But things get substantially trickier when it comes to live videos and videos that are broadcast in the news. The footage of the Christchurch shooting checks both of those boxes.

“They haven’t gotten to the point of having effective AI to suppress this kind of content on a proactive basis, even though it’s the most cash-rich […] industry in the world,” says Dipayan Ghosh, a fellow at Harvard’s Kennedy School and a former member of Facebook’s privacy and policy team. That’s one reason why Facebook, as well as YouTube, have teams of human moderators reviewing content around the world.

Motherboard has an illuminating piece on how Facebook’s content moderators review Live videos that have been flagged by users. According to internal documents obtained by Motherboard, once a video has been flagged, moderators have the ability to ignore it, delete it, check back in on it again in five minutes, or escalate it to specialized review teams. These documents say that moderators are also told to look for warning signs in Live videos, like “crying, pleading, begging” and the “display or sound of guns or other weapons (knives, swords) in any context.”

It’s unclear why the Christchurch video was able to play for 17 minutes, or even whether that constitutes a short time frame for Facebook. The company didn’t respond to WIRED’s questions about this or questions about how Facebook distinguishes between newsworthy content and gratuitous graphic violence.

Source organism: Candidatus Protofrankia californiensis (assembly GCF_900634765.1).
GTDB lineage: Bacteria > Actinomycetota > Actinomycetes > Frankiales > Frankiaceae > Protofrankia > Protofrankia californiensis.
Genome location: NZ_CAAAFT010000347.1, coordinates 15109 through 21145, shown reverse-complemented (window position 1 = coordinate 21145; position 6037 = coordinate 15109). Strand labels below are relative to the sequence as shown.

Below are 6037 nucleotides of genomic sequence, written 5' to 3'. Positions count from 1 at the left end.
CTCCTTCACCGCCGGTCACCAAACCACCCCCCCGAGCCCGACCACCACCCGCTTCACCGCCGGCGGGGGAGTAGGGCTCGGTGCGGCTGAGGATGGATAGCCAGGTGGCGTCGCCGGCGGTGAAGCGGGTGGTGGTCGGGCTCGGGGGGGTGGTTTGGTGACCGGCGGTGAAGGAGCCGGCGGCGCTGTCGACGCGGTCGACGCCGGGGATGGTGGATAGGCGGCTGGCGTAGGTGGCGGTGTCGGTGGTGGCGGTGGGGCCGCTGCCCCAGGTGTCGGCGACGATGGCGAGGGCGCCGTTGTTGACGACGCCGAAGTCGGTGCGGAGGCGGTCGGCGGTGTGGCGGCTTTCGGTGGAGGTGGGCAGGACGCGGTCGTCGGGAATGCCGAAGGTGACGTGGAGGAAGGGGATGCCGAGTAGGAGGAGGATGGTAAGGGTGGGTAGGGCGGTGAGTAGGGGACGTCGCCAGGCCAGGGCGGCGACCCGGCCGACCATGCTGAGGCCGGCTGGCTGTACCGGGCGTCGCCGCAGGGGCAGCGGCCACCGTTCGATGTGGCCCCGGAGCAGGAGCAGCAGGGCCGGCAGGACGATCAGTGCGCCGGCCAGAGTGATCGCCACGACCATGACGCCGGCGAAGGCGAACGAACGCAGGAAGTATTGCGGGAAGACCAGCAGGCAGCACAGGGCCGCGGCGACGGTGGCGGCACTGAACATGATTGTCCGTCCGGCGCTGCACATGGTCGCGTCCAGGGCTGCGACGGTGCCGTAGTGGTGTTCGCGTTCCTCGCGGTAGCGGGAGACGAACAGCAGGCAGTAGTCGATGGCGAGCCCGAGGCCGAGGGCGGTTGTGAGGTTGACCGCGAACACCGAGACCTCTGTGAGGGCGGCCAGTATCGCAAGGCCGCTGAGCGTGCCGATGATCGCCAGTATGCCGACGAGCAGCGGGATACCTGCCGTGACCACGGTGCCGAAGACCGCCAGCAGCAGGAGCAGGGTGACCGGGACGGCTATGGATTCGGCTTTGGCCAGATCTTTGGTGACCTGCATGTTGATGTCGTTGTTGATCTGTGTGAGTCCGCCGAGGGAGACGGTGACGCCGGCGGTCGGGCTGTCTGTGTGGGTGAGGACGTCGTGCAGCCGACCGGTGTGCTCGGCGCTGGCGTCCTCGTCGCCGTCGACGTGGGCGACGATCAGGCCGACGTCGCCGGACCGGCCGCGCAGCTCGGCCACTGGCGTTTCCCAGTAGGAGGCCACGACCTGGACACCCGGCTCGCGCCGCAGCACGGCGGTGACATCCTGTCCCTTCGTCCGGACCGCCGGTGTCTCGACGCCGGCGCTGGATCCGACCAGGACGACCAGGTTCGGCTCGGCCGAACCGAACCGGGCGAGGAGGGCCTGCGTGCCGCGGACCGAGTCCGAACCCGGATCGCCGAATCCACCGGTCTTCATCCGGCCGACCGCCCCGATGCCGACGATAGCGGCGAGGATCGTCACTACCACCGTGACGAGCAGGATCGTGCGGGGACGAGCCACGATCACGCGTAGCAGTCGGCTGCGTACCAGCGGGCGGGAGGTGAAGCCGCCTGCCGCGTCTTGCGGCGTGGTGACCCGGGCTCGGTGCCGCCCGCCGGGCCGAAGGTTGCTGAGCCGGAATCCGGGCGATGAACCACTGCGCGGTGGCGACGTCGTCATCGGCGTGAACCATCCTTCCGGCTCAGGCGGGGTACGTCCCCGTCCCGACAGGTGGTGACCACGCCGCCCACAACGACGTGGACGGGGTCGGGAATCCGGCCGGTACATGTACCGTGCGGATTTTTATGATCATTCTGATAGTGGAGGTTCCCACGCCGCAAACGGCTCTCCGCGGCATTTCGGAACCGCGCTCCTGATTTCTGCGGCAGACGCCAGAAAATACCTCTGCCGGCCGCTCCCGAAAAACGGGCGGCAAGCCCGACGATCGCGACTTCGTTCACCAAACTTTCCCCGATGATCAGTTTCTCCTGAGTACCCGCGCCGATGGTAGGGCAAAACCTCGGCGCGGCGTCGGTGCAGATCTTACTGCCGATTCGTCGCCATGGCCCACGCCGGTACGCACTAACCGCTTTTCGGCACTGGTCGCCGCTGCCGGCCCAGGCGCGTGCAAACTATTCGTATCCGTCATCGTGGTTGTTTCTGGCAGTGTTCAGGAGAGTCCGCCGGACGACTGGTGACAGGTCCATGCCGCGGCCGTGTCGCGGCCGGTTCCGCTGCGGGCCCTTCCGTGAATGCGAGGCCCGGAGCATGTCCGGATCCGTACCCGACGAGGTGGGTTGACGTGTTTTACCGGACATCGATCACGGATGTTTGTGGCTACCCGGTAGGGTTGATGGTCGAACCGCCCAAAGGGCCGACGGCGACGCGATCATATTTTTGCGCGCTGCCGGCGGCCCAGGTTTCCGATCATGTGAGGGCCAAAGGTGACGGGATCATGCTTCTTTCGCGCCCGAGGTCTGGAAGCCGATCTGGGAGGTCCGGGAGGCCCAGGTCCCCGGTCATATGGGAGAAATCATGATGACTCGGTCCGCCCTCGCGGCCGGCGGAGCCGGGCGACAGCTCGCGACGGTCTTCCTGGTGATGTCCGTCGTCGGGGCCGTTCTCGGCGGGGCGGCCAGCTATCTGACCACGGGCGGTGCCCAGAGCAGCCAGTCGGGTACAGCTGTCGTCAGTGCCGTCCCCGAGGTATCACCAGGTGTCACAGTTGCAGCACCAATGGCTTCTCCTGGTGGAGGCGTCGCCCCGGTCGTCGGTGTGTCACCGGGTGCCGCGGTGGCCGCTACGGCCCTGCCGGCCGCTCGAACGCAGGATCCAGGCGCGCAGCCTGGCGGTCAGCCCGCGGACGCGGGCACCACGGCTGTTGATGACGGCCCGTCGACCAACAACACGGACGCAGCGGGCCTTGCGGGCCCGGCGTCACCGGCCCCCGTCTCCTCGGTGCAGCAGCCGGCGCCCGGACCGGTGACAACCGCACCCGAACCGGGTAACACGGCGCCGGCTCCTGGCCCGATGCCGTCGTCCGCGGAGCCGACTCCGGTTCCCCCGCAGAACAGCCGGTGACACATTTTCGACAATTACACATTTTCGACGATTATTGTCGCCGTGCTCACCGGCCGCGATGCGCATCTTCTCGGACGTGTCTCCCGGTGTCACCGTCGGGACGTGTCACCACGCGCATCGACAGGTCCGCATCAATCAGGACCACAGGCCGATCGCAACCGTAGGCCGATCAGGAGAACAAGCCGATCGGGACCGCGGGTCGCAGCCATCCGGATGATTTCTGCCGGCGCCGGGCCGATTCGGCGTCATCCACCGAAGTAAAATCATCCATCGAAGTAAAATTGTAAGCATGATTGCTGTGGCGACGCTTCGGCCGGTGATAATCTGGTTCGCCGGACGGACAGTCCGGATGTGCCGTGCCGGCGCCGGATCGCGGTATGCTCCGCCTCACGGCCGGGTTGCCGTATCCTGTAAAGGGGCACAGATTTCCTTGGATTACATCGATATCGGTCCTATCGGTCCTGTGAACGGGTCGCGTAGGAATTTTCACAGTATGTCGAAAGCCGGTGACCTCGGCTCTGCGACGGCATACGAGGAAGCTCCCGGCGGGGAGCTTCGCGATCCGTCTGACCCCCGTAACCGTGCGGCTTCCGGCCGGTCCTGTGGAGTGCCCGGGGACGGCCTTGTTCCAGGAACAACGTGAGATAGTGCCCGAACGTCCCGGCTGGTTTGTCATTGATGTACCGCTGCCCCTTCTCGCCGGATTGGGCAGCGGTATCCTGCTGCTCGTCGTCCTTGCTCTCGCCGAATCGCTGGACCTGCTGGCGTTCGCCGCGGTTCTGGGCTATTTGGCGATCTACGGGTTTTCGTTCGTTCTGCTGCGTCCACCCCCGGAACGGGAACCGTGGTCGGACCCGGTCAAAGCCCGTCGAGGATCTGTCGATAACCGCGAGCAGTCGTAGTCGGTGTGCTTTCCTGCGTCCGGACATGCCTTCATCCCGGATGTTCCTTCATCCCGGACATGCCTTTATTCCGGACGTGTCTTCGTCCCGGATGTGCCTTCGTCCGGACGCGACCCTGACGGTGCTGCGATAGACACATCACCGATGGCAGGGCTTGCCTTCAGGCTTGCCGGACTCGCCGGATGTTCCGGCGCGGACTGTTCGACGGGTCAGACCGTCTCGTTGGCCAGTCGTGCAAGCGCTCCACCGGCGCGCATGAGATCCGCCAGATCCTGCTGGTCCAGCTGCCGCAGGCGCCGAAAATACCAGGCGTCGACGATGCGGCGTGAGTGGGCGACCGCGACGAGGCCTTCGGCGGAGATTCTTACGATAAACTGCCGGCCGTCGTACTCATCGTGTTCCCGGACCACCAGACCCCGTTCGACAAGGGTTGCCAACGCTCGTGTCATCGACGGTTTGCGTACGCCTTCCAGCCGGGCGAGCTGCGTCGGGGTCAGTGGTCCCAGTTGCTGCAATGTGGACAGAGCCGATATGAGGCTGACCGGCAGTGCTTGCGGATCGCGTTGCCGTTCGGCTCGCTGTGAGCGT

Instead, Facebook sent WIRED this statement. “Our hearts go out to the victims, their families and the community affected by this horrendous act. New Zealand Police alerted us to a video on Facebook shortly after the livestream commenced and we quickly removed both the shooter’s Facebook and Instagram accounts and the video. We’re also removing any praise or support for the crime and the shooter or shooters as soon as we’re aware. We will continue working directly with New Zealand Police as their response and investigation continues.”

Google’s New Zealand spokesperson sent a similar statement in response to WIRED’s questions. “Our hearts go out to the victims of this terrible tragedy. Shocking, violent and graphic content has no place on our platforms, and is removed as soon as we become aware of it. As with any major tragedy, we will work cooperatively with the authorities.”

The Google spokesperson added, however, that videos of the shooting that have news value will remain up. This puts the company in the tricky position of having to decide which videos are, in fact, newsworthy. It would be a lot easier for tech companies to take a blunt force approach and ban every clip of the shooting from being posted to their sites, perhaps using the fingerprinting technology used to remove child pornography. Some might argue, that’s an approach worth considering. But in their content moderation policies, both Facebook and YouTube have carved out explicit exceptions for news organizations. The same clip that aims to glorify the shooting on one YouTube account, in other words, might also appear in a news report by a local news affiliate.